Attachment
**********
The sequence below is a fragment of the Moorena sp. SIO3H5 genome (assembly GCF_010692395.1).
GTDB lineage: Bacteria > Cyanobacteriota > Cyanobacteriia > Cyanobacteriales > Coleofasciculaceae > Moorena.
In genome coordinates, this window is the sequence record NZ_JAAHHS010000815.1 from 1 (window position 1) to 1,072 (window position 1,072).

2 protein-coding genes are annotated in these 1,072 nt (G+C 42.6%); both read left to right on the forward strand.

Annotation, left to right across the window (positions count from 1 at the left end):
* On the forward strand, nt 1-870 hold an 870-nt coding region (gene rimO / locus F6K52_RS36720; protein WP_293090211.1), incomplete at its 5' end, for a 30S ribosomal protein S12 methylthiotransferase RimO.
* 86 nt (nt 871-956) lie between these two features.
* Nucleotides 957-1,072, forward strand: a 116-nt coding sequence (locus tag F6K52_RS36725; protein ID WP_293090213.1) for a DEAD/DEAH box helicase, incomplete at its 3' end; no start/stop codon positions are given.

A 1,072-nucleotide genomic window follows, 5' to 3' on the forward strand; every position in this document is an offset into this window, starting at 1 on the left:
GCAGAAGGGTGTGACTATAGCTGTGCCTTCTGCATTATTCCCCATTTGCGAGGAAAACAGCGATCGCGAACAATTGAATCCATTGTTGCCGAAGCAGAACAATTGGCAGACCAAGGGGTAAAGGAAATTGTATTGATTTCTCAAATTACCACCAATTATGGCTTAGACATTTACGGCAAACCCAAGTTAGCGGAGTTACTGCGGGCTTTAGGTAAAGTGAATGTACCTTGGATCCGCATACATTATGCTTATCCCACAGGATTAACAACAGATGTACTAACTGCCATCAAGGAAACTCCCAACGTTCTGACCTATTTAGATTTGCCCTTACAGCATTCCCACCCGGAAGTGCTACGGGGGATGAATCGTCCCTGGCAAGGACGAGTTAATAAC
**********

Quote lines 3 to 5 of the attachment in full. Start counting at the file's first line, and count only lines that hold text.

In genome coordinates, this window is the sequence record NZ_JAAHHS010000815.1 from 1 (window position 1) to 1,072 (window position 1,072).

2 protein-coding genes are annotated in these 1,072 nt (G+C 42.6%); both read left to right on the forward strand.

Annotation, left to right across the window (positions count from 1 at the left end):